At Pascoe's birthday party at the start of the episode you can see that he smokes cigars.
Dalziel lives at number 16.
Dalziel's car has the licence plate YD55BZX.
We discover in this episode that Pascoe's birthday is the 31st of October.
The ambulance at the start of the episode has 'Mid-Yorkshire' written on the side, which you can clearly see that it has been stuck on.
The book Pascoe picks out from the station library is called 'In group/out group - our need to belong by Ekta Walia.' This book does not exist and the author is the name of the show's Production Secretary.
The female pathologist taking over from Dr Mason is called Dr Griffin. This character is named after Assistant Production Accountant Claudine Griffin.
Houdini's Ghost is loosely based on the Dalziel and Pascoe book 'Good morning, midnight' by Reginald Hill, and is one of fewer episodes based on a book from the original series.
When Pomona closes the front door and Bowler leans his head against it on the other side, we can clearly see that it hasn't been shut properly. If he was to have leaned heavily on it he would have fallen into the house.
Sam: The second, B, Jax Ripley worked for the BBC didn't she.
Pascoe: C for Cyril.
Dalziel: I hope you're wrong Peter 'cause if you're not, the next victim's name begins with a D.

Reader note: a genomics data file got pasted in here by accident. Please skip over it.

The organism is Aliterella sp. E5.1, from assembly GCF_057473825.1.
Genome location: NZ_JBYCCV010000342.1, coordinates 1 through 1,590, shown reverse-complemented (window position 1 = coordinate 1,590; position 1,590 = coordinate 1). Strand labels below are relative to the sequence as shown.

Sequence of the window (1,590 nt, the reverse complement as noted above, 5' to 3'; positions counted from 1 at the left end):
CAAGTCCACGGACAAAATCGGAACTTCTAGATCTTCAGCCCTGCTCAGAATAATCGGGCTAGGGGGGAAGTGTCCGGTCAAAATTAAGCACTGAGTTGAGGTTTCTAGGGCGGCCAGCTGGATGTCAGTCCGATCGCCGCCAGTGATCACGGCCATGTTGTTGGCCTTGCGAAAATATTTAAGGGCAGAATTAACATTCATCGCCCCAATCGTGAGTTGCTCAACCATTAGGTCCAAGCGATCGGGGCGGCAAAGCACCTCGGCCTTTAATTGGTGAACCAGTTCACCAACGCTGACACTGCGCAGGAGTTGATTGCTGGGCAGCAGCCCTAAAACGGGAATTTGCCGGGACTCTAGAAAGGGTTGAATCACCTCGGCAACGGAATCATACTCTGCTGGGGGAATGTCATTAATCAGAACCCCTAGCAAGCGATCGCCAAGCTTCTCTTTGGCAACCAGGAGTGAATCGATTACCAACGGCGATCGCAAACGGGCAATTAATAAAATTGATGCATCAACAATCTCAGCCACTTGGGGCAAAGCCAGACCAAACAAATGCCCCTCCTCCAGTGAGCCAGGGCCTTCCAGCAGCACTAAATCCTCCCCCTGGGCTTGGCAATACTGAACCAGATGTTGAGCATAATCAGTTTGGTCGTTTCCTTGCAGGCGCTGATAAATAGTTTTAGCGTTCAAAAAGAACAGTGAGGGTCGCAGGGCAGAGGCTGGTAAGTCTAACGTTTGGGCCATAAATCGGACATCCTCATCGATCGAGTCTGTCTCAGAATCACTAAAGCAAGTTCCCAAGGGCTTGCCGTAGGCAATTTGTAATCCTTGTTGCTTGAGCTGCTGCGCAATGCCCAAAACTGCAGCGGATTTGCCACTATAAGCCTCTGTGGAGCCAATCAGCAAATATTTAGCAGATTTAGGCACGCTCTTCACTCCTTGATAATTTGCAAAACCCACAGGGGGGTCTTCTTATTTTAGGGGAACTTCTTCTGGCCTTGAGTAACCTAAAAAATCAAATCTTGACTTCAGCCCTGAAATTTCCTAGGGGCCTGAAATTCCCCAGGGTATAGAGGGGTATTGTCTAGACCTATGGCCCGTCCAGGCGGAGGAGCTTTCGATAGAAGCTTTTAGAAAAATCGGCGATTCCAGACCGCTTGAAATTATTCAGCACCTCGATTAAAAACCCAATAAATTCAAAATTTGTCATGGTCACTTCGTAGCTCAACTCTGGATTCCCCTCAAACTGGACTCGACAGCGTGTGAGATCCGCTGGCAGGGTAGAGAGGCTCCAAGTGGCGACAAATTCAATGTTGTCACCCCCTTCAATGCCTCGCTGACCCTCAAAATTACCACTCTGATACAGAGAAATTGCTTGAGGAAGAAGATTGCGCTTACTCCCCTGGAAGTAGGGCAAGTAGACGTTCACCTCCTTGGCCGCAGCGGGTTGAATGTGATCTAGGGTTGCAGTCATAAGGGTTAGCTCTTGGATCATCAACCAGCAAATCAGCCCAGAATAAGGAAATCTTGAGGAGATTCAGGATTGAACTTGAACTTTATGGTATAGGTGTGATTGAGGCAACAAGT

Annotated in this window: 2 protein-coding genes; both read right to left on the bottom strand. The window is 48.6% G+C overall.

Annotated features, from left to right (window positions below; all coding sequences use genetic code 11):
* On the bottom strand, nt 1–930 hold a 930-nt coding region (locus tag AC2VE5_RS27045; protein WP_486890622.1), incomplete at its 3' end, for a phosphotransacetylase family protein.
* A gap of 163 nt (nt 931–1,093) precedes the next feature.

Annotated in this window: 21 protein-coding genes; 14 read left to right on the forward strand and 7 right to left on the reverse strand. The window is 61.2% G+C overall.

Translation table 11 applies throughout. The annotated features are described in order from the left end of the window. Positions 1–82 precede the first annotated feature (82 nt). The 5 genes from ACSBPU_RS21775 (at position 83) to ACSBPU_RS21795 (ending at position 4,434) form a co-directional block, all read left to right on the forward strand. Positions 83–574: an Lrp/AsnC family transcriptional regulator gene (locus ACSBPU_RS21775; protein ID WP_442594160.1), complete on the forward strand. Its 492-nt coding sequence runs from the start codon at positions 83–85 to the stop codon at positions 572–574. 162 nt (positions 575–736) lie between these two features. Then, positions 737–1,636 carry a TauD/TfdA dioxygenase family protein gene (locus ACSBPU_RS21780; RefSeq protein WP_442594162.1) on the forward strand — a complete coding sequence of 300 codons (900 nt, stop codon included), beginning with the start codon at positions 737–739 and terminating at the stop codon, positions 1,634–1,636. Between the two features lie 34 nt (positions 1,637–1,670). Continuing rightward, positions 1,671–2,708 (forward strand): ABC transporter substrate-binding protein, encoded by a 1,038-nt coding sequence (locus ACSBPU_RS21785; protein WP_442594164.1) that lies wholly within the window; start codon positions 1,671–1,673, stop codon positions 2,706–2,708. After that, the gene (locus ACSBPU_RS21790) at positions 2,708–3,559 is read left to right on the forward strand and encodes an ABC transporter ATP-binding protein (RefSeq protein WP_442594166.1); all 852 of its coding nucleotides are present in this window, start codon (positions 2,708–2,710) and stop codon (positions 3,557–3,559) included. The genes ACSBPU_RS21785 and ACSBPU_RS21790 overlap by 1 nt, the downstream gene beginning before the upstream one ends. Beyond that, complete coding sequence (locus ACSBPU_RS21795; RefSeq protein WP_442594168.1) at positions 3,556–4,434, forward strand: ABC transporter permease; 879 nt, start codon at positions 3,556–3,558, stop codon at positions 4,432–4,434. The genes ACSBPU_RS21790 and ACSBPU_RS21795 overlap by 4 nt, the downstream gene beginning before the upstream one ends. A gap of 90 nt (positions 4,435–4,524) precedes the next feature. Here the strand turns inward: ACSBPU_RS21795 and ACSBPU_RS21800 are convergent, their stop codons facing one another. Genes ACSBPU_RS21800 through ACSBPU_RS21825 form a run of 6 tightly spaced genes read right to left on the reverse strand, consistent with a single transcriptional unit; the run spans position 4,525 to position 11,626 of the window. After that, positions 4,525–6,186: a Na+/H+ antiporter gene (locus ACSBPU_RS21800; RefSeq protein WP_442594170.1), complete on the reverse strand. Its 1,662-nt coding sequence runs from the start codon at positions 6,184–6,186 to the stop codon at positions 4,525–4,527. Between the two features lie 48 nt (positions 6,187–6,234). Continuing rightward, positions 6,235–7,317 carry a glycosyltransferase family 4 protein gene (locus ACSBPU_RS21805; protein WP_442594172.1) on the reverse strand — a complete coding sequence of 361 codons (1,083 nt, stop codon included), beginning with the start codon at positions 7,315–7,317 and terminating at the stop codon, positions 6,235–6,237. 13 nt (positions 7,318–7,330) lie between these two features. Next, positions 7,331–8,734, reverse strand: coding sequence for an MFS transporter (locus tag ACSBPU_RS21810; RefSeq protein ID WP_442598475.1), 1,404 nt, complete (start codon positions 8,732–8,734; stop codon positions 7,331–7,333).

How did Dalziel assume that the next victim's name would begin with a D. Yes it follows alphabetically but with A and B they were not names but AA man and BBC. C could have stood for Councillor. So the D could also have stood for anything, not just names.
Dalziel still owns the car - Y94 YHM.
In the scene where Dalziel and Pascoe confront Jamie in the woods, Jamie points the gun at Dalziel. Pascoe then stands in front of Dalziel, shielding him. In between a shot of the body they have changed position and Pascoe is to the side and behind Dalziel.
In this episode Dalziel is driving a silver Rover, registration - Y947 YHM. Pascoe is driving a blue Audi, registration - Y202 BEP.
While Wield's angst over coming out and his relationship with the young interloper—who is even younger in the novel—adheres to Hill's original story, the rest of his half of the plot has been almost totally revamped for the screen. The story behind the Hubie family and the mysterious son, meanwhile, has almost no relationship to the novel whatsoever.
This episode is overall quite faithful to the book, and borrows some of the dialogue wholesale. However, the production team clearly wanted to make Peter Pascoe look good in this episode, and thus he gets to beat Supt. Backhouse to the punch (albeit just barely); this is not at all the case in the novel, in which the mild-mannered Backhouse out-detects a considerably chastened Pascoe on every front. Part of the backstory involving Davenant's relationship with Timothy Mansfield has vanished. Finally, for TV purposes, Pascoe's relationship with Ellie has been accelerated—they have not yet married in the novel—and Det. Sgt. Wield, who would not be introduced until A Pinch of Snuff (1978), is on the scene.